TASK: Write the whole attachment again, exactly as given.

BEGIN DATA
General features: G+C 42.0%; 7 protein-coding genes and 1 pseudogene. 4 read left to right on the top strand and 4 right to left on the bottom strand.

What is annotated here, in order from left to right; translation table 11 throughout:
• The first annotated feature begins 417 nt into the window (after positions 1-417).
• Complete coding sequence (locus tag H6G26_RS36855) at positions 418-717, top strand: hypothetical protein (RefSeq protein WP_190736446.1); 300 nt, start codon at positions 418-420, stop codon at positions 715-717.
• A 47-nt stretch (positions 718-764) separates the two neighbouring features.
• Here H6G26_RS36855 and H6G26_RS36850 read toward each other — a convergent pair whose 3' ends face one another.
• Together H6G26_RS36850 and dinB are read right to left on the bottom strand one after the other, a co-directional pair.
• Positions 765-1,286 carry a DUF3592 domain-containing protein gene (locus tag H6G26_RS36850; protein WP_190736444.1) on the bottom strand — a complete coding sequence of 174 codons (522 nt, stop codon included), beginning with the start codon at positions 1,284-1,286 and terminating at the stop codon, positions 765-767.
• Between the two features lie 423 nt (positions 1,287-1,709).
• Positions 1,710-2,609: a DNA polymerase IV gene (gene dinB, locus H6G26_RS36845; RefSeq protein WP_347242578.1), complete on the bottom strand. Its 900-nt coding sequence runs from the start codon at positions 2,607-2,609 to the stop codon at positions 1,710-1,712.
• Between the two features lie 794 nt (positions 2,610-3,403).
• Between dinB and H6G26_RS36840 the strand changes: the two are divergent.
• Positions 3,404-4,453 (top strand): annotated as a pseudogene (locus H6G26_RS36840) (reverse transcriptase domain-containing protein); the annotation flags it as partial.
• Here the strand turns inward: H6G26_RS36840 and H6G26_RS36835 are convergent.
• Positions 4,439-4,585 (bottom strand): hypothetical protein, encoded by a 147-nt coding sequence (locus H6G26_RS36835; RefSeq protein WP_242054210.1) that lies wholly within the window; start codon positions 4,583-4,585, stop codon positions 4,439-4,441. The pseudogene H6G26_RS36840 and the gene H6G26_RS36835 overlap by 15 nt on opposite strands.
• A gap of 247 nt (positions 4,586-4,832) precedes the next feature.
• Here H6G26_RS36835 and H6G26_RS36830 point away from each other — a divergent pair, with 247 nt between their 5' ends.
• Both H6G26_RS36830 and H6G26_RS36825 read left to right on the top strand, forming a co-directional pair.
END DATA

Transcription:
General features: G+C 42.0%; 7 protein-coding genes and 1 pseudogene. 4 read left to right on the top strand and 4 right to left on the bottom strand.

What is annotated here, in order from left to right; translation table 11 throughout:
• The first annotated feature begins 417 nt into the window (after positions 1-417).
• Complete coding sequence (locus tag H6G26_RS36855) at positions 418-717, top strand: hypothetical protein (RefSeq protein WP_190736446.1); 300 nt, start codon at positions 418-420, stop codon at positions 715-717.
• A 47-nt stretch (positions 718-764) separates the two neighbouring features.
• Here H6G26_RS36855 and H6G26_RS36850 read toward each other — a convergent pair whose 3' ends face one another.
• Together H6G26_RS36850 and dinB are read right to left on the bottom strand one after the other, a co-directional pair.
• Positions 765-1,286 carry a DUF3592 domain-containing protein gene (locus tag H6G26_RS36850; protein WP_190736444.1) on the bottom strand — a complete coding sequence of 174 codons (522 nt, stop codon included), beginning with the start codon at positions 1,284-1,286 and terminating at the stop codon, positions 765-767.
• Between the two features lie 423 nt (positions 1,287-1,709).
• Positions 1,710-2,609: a DNA polymerase IV gene (gene dinB, locus H6G26_RS36845; RefSeq protein WP_347242578.1), complete on the bottom strand. Its 900-nt coding sequence runs from the start codon at positions 2,607-2,609 to the stop codon at positions 1,710-1,712.
• Between the two features lie 794 nt (positions 2,610-3,403).
• Between dinB and H6G26_RS36840 the strand changes: the two are divergent.
• Positions 3,404-4,453 (top strand): annotated as a pseudogene (locus H6G26_RS36840) (reverse transcriptase domain-containing protein); the annotation flags it as partial.
• Here the strand turns inward: H6G26_RS36840 and H6G26_RS36835 are convergent.
• Positions 4,439-4,585 (bottom strand): hypothetical protein, encoded by a 147-nt coding sequence (locus H6G26_RS36835; RefSeq protein WP_242054210.1) that lies wholly within the window; start codon positions 4,583-4,585, stop codon positions 4,439-4,441. The pseudogene H6G26_RS36840 and the gene H6G26_RS36835 overlap by 15 nt on opposite strands.
• A gap of 247 nt (positions 4,586-4,832) precedes the next feature.
• Here H6G26_RS36835 and H6G26_RS36830 point away from each other — a divergent pair, with 247 nt between their 5' ends.
• Both H6G26_RS36830 and H6G26_RS36825 read left to right on the top strand, forming a co-directional pair.